Officials urge children, adults to get Vaccinated
A 2-month-old baby in Palm Beach County died recently from whooping cough at a hospital in the western part of the Palm Beach County, according to the health department.
The bacterial infection is relatively rare but has been on the rise in Florida and other parts of the nation in recent years. It is especially dangerous to infants whose immune systems are not fully developed, as well as others with weakened immunity, health officials said.
The bacteria, known as Bordetella pertussis, spreads through droplets expelled in a cough or sneeze from an adult or child who may have few or no symptoms and may not even know they are infected.
“We’re still investigating how the baby got it,” said Tim O’Connor, a spokesman for the Palm Beach County Health Department. “The assumption is a family member or some adult passed it along.”
The disease can be prevented with a common vaccine called Tdap or DTaP, which also protects against tetanus and diphtheria.
Doctors give babies Tdap shots at 2, 4 and 6 months of age to build immunity. Children get another shot at 18 months and another before entering school. Health officials recommend they get a booster shot before or during high school.
But the vaccine is thought to wane after about 10 years, and many adults have never been vaccinated against the infection, which can easily be mistaken for a common cold in its early stages, officials said.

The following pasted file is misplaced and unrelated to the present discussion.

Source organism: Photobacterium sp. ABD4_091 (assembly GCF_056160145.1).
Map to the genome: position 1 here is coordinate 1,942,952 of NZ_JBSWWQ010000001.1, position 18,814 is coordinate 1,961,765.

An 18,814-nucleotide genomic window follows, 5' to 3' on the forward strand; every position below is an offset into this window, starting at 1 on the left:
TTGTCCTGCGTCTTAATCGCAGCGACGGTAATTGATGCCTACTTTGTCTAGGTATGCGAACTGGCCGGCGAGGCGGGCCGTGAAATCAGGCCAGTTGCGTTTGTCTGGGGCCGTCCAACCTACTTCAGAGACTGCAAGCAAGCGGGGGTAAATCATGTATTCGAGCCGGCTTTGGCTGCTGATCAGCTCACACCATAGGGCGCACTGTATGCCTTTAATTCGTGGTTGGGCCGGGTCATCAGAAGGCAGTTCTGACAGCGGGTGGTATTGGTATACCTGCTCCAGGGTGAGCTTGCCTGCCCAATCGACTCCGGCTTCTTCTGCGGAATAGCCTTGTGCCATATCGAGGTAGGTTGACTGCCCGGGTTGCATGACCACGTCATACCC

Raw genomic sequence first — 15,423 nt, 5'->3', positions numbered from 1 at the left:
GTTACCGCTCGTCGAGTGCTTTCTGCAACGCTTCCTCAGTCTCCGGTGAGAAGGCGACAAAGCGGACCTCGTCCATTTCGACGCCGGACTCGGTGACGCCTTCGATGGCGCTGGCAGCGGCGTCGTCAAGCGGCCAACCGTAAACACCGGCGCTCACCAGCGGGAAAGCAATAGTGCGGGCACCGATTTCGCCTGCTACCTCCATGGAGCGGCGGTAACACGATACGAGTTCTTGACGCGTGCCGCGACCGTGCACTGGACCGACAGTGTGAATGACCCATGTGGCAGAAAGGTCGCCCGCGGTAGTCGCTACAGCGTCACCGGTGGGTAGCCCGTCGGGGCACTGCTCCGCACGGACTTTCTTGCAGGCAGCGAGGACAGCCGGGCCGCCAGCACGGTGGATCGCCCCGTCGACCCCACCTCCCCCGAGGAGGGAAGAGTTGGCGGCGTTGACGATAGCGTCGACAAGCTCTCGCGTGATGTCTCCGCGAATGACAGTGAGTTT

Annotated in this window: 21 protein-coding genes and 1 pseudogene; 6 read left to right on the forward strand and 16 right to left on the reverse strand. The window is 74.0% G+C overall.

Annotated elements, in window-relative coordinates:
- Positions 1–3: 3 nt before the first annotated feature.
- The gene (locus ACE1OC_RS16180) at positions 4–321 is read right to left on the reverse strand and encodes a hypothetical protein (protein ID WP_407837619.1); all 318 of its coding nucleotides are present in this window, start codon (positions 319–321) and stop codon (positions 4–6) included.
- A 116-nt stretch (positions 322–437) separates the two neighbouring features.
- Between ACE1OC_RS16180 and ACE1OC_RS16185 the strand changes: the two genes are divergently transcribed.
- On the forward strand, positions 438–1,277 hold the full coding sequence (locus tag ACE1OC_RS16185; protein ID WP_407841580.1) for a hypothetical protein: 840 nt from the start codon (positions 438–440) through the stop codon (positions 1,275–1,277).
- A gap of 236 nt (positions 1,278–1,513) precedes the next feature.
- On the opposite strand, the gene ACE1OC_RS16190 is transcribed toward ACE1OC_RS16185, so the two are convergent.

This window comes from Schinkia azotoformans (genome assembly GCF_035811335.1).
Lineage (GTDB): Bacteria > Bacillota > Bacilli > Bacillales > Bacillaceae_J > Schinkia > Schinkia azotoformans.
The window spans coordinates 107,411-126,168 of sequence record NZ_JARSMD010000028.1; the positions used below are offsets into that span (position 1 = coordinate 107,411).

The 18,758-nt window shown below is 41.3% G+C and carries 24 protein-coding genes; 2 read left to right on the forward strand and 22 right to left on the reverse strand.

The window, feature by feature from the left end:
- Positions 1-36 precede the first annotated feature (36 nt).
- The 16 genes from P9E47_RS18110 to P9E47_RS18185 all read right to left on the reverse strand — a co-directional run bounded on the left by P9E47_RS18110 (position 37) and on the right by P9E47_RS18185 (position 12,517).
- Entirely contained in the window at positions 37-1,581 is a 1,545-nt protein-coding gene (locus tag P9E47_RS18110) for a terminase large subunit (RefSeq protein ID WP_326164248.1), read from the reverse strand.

“It’s really important now, more than ever, for adults to get the Tdap vaccine if they haven’t been immunized recently,” Dr. Alina Alonso, director of the county health department, said in a statement.
Officials urge any adult who will be around an infant — including parents, siblings, grandparents, baby sitters — to be vaccinated.
“All adults are encouraged to consult with their medical provider and get the tetanus/pertussis booster if eligible,” Alonso said. “The more people are protected greatly reduces the chances of passing pertussis along to a baby.”
Whooping cough killed thousands annually decades ago, before the vaccine came into wide use. Since then, the disease has a cyclical pattern of re-emerging in some regions every three to five years, said Jeff Dimond, a spokesman for the U.S. Centers for Disease Control and Prevention.
A major outbreak in California last year — with 9,100 cases and 10 infant deaths — pushed the number of U.S. cases to 27,500.
Florida has seen a steady rise in cases over the past decade, from 67 in 2000 to a record 497 in 2009, then down to 329 last year. So far this year, whooping cough is up by about 10 percent to 227 cases, the state Department of Health reported.
Palm Beach County has had 16 cases so far this year, up from 4 during the same period last year. But Broward has had just one case this year and Orange County is down to 12 infections from 16.
The Center for Disease Control (CDC) and the American College of Obstetrics and Gynecology recommend all parents or expecting parents of newborns to be vaccinated with the Tetanus, Diptheria and Pertussis booster.
This booster shot is available in our office. Please call (561) 362-6789 to schedule your appointment.
By Bob LaMendola, Sun Sentinel